Editors, Vineyard Gazette:

I’m writing in response to Steve Hackley’s letter concerning Comcast’s refusal to include cabling of Chappaquiddick in their 2011 license proposal.

Comcast’s response to Edgartown’s request for a proposal from Comcast to provide cable to Chappaquiddick has been simply a reiteration of refusal to do so. Comcast’s response to provide cable to the 1,300 dwellings on Martha’s Vineyard currently without access has been simply a reiteration of a refusal to do so. Comcast rejects its own offer to cable all houses that meet the 15 per-mile criteria and refuses to invest on Chappy, where there are 500 dwellings that could be serviced with 25 miles of cable. Comcast says if you don’t have access now, you’ll never get it unless you pay for it yourself.

The citizens of Chappaquiddick have used the various public forums to press their case for 21st century technology on Chappy, carefully following all the rules of civil discourse. Property owners on Chappy know that cable TV and broadband service to their properties will increase their property values. Twenty per cent of Edgartown’s property value is on Chappaquiddick; 30 per cent of land area. One-fifth of Edgartown’s budget is financed by Chappaquiddick property owners. But, disproportionately, 90 per cent of Edgartown’s properties without cable service are on Chappaquiddick. Apparently Comcast thinks Chappy is not part of Edgartown.

The negotiations for licensing of Comcast’s cable business is limited to just a few items. Build-out is one of them. Rates, program packages and quality of service are not on the table. Comcast wants to continue its business in Edgartown on Martha’s Vineyard, freely using public rights of ways and public air waves, yet has carved out one-third of the town as “financially questionable.” Edgartown selectmen know the importance of Chappaquiddick to the town and indicated their desire to have Chappy included in any cable TV service to Edgartown. The RFP states, “The Board of Selectmen believes that cable service to Chappaquiddick should be the number one priority of this renewal process.” Comcast, in negotiations for more than a year, has not offered to cable Chappy, instead suggesting the town or the individual property owners pay for it.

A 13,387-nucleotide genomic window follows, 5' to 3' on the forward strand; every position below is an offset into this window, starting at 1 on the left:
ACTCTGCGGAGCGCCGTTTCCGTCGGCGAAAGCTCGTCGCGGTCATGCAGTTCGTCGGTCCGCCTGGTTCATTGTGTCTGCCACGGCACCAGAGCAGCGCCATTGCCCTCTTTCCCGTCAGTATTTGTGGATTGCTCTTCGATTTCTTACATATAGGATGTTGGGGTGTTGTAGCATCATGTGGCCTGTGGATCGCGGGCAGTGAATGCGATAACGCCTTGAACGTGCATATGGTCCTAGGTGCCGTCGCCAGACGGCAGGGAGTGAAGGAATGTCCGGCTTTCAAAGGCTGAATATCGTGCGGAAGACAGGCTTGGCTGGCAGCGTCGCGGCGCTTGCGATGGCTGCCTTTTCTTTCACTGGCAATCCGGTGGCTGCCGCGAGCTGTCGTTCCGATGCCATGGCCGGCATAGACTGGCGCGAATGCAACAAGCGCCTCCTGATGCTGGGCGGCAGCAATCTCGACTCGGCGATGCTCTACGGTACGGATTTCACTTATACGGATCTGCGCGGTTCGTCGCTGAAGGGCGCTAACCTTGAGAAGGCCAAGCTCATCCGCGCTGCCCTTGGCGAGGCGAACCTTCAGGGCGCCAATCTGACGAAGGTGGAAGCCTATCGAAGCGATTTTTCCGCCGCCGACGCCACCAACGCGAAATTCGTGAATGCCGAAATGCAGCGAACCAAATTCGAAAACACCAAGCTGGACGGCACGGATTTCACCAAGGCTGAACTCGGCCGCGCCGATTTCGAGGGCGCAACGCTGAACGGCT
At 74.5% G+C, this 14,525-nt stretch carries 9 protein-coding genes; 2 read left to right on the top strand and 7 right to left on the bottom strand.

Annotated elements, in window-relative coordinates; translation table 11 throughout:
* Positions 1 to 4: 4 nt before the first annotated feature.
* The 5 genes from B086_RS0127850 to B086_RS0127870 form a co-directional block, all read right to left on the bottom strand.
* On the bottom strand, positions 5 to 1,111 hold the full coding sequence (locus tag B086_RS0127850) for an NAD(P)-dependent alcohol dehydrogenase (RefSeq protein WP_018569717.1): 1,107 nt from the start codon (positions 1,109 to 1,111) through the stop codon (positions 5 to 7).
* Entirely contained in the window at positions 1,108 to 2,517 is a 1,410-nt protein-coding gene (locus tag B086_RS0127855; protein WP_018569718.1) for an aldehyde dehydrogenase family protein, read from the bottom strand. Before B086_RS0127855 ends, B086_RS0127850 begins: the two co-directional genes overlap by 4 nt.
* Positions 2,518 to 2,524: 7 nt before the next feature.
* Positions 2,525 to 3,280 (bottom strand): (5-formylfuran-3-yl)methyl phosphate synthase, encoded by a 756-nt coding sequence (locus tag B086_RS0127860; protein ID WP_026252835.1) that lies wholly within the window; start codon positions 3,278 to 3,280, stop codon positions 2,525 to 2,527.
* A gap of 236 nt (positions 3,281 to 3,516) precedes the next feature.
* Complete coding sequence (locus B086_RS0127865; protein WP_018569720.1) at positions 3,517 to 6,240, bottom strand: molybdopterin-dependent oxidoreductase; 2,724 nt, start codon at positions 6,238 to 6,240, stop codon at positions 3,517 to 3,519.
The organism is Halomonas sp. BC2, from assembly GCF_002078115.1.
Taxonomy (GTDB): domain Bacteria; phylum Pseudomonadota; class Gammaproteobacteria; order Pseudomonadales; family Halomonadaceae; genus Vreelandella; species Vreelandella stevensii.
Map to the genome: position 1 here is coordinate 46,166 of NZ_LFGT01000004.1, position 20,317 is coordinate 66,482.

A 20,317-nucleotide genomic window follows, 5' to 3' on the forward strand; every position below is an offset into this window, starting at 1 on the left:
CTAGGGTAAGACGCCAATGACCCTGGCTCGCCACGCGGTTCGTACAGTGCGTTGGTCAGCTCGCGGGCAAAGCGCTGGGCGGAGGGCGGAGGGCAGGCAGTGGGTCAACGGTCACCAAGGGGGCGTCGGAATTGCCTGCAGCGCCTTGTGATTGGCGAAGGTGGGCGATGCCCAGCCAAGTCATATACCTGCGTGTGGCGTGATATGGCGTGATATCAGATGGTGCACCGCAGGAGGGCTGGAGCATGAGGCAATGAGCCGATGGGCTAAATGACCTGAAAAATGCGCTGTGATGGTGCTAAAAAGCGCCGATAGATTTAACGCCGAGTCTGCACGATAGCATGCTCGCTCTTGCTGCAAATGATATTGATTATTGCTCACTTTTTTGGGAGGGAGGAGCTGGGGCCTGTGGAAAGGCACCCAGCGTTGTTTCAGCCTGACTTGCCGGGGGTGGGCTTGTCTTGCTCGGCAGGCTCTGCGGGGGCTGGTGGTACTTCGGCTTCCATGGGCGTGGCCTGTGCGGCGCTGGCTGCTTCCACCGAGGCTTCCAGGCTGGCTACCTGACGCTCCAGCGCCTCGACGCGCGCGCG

Comcast has not provided any independent documentation to support their estimate of $2 million to cable Chappy. They have not revealed their agreement with NStar to use the newly laid cross-harbor conduit. They have not suggested a partial cabling plan of just the public ways on Chappy. They have only suggested that taxpayers of Edgartown who happen to live on Chappy should pay their own way.

Comcast proposes that some of the money they collect and disperse to operate the community TV station could be tapped to pay for cabling Chappy. They say they will be collecting $5 million over the next 10 years for that purpose. That is 5 per cent of their expected revenue from cable TV service on all of Martha’s Vineyard. That number indicates they expect to earn revenues of $100 million from just the TV portion of their cable service, which also earns revenue from broadband internet and phone service. Comcast’s net profit as a per cent of revenue over the last three years has averaged 9 per cent. If Comcast were required to invest $2 million on Chappy, it would reduce their net income from Martha’s Vineyard TV cable service to 7 per cent, twice the 3 per cent rate Verizon reports as their net income. If Comcast were to take out a profit at the same rate that Verizon does, Comcast could provide cable to every house on Martha’s Vineyard now without service, all 1,300 of them, even those three miles down a private road.

Thank goodness Pam Dolby and the Edgartown selectmen are standing up for Chappaquiddick. Certainly the selectmen and Comcast will find a compromise that doesn’t continue to carve out Chappy as if they wanted the island to wash away.

Roger Becker


Board of Directors,

Chappaquiddick Island Association